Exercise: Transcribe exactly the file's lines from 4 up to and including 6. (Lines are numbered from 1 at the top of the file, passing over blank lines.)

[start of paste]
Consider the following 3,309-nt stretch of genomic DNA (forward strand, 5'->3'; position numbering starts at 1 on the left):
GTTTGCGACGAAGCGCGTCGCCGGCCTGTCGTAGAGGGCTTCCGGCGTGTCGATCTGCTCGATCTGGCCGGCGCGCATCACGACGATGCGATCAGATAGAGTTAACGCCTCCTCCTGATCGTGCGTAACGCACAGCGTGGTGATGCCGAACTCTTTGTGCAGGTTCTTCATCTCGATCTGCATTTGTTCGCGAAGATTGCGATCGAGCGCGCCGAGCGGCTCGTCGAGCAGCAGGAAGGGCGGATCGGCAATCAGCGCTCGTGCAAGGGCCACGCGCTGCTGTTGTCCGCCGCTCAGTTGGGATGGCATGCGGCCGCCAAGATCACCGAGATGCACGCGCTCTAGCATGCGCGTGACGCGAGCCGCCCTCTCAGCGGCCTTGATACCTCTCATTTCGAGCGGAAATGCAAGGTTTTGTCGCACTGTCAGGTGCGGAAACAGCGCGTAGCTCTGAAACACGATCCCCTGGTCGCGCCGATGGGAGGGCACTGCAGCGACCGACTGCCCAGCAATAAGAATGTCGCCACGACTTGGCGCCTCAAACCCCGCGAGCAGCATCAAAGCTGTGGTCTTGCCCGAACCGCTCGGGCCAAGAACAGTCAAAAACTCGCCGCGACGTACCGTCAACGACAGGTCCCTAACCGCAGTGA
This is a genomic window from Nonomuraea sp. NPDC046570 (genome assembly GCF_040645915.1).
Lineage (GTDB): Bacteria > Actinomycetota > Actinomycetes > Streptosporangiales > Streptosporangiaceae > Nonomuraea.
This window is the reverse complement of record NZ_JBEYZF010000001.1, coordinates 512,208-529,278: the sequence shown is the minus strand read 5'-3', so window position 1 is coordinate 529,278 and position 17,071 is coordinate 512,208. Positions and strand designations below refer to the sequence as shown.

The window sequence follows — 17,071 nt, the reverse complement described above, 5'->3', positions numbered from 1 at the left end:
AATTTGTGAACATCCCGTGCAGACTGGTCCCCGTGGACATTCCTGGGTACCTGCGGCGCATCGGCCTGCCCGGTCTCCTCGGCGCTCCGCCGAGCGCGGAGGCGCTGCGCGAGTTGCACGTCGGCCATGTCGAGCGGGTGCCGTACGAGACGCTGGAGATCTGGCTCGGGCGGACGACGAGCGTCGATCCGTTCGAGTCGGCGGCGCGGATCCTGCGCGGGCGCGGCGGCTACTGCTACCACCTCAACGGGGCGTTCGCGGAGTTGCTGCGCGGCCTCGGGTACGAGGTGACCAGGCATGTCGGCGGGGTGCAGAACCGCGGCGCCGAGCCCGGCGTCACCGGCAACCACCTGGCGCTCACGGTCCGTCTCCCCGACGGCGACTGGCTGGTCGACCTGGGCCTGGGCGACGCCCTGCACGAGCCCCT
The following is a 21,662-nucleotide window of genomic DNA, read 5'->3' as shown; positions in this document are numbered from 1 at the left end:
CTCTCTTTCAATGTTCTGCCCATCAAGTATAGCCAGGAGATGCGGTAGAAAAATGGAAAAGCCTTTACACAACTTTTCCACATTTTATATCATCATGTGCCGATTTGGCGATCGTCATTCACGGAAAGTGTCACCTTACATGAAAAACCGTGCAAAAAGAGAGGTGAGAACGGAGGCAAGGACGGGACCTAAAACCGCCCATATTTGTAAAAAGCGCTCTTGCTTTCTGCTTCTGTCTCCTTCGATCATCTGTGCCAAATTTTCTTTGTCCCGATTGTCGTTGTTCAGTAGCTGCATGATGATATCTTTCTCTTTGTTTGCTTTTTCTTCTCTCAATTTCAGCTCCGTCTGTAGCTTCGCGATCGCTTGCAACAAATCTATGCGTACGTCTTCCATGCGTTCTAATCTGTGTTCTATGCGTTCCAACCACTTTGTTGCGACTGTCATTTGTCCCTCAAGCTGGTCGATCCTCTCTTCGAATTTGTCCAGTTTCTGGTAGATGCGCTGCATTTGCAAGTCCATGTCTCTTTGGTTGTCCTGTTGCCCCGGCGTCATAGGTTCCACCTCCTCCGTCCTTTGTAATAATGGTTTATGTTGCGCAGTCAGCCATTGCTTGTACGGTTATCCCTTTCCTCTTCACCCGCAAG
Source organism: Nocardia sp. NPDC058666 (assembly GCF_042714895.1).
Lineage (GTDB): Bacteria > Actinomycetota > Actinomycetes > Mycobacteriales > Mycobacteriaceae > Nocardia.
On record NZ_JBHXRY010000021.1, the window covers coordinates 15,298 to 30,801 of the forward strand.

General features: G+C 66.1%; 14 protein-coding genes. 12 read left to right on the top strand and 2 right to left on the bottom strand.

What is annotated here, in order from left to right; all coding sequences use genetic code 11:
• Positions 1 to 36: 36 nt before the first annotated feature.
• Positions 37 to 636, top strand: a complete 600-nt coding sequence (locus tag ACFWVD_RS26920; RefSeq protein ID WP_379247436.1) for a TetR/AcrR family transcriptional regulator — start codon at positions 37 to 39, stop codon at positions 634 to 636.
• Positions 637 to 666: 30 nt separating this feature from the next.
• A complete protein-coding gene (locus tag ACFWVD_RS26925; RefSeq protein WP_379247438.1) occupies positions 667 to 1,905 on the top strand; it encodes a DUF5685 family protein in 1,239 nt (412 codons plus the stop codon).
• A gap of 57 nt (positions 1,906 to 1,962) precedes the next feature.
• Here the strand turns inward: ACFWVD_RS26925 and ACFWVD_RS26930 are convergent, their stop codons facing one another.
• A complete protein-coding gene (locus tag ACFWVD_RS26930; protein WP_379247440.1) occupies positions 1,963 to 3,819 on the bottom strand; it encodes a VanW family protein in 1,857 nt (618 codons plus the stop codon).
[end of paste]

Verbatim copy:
Lineage (GTDB): Bacteria > Actinomycetota > Actinomycetes > Streptosporangiales > Streptosporangiaceae > Nonomuraea.
This window is the reverse complement of record NZ_JBEYZF010000001.1, coordinates 512,208-529,278: the sequence shown is the minus strand read 5'-3', so window position 1 is coordinate 529,278 and position 17,071 is coordinate 512,208. Positions and strand designations below refer to the sequence as shown.

The window sequence follows — 17,071 nt, the reverse complement described above, 5'->3', positions numbered from 1 at the left end: